European Commission against Racism and Intolerance (ECRI)

Fourth report on ”the former Yugoslav Republic of Macedonia” [en] - [fr] - [mk]


Press Release – 15.06.2010

Council of Europe’s Anti-Racism Commission publishes new report on ”the former Yugoslav Republic of Macedonia”

Strasbourg, 15.06.2010 - The European Commission against Racism and Intolerance (ECRI) today published a new report on “the former Yugoslav Republic of Macedonia”. ECRI’s Chair, Nils Muiznieks, acknowledged that there had been improvements, but also expressed concern about the strong division of society along ethnic lines and the difficult situation of the Roma.

As regards positive developments, changes to the Criminal Code have been a significant step towards consolidating the legal framework to combat racism. Judges and prosecutors now receive compulsory initial training in this connection. A civil-law bill on protection against discrimination has been drawn up.

The authorities have adopted a national strategy to improve the housing, education, employment and health situation of the Roma. Measures have been taken in favour of other historical minorities in the fields of public-sector employment and use of languages. A large number of long-term residents have been granted citizenship.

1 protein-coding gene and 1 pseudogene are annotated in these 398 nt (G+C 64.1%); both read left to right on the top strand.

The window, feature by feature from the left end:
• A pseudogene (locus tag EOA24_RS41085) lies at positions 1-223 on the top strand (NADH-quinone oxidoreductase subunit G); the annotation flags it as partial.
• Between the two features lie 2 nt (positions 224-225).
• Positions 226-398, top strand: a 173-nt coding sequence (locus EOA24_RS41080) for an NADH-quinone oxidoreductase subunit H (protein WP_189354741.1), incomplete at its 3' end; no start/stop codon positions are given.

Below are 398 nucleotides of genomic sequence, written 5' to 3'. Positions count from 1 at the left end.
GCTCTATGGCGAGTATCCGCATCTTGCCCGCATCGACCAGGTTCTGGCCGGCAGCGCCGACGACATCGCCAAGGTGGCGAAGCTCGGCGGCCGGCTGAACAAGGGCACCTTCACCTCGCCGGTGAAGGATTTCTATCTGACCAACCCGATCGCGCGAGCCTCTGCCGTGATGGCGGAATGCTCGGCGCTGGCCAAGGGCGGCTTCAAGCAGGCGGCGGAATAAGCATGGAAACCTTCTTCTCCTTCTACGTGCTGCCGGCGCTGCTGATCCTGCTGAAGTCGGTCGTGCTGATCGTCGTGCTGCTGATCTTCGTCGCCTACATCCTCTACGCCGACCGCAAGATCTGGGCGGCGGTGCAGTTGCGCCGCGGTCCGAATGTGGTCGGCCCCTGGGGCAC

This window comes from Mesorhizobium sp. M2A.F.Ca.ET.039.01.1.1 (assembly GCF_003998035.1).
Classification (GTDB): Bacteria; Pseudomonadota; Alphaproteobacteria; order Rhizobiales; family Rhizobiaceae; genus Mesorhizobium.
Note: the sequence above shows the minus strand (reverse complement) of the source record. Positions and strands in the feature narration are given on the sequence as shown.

At the same time, the country continues to be divided along ethnic lines. Statements by politicians and opinion leaders do not assist reconciliation. Segregation in the school system is common. There are wide divergences in school curricula. Teaching in languages other than Macedonian appears to be insufficient or of poor quality. Media are also separated according to their ethno-linguistic affiliation and ethnically tinged reporting of events is still widespread.

The national strategy notwithstanding, the living conditions of many Roma continue to be worrying. The authorities have not provided sufficient funds for the implementation of recent action plans. Roma face difficulties with education, employment and access to health care. Roma women are subject to multiple discrimination and there is a high number of Roma children in the streets who do not receive adequate care.

Racial profiling as well as cases of ill-treatment by the police, targeting in particular the Roma, continue to be reported and there is still no fully independent mechanism to investigate such acts.
In its report, ECRI has made a number of recommendations, three of which require priority implementation and will be revisited by ECRI in two years’ time:

  • Adopt comprehensive civil legislation on protection against discrimination;
  • Ensure that no Roma children are unnecessarily sent to educational facilities for pupils with a mental disability;
  • Devise and implement, in close co-operation with civil society, a national strategy to combat racism and intolerance in the long term.

The report, including Government observations, is available at: www.coe.int/ecri

ECRI is an independent human rights body of the Council of Europe, which monitors problems of racism and intolerance, prepares reports and issues recommendations to member states.

Contact:
Stephanie Schmölzer, ECRI Secretariat, tel: +33 388 41 3240; Stephanie.schmoelzer@coe.int
Henriette Girard, Council of Europe Press Officer, tel: +33 388 41 2141; henriette.girard@coe.int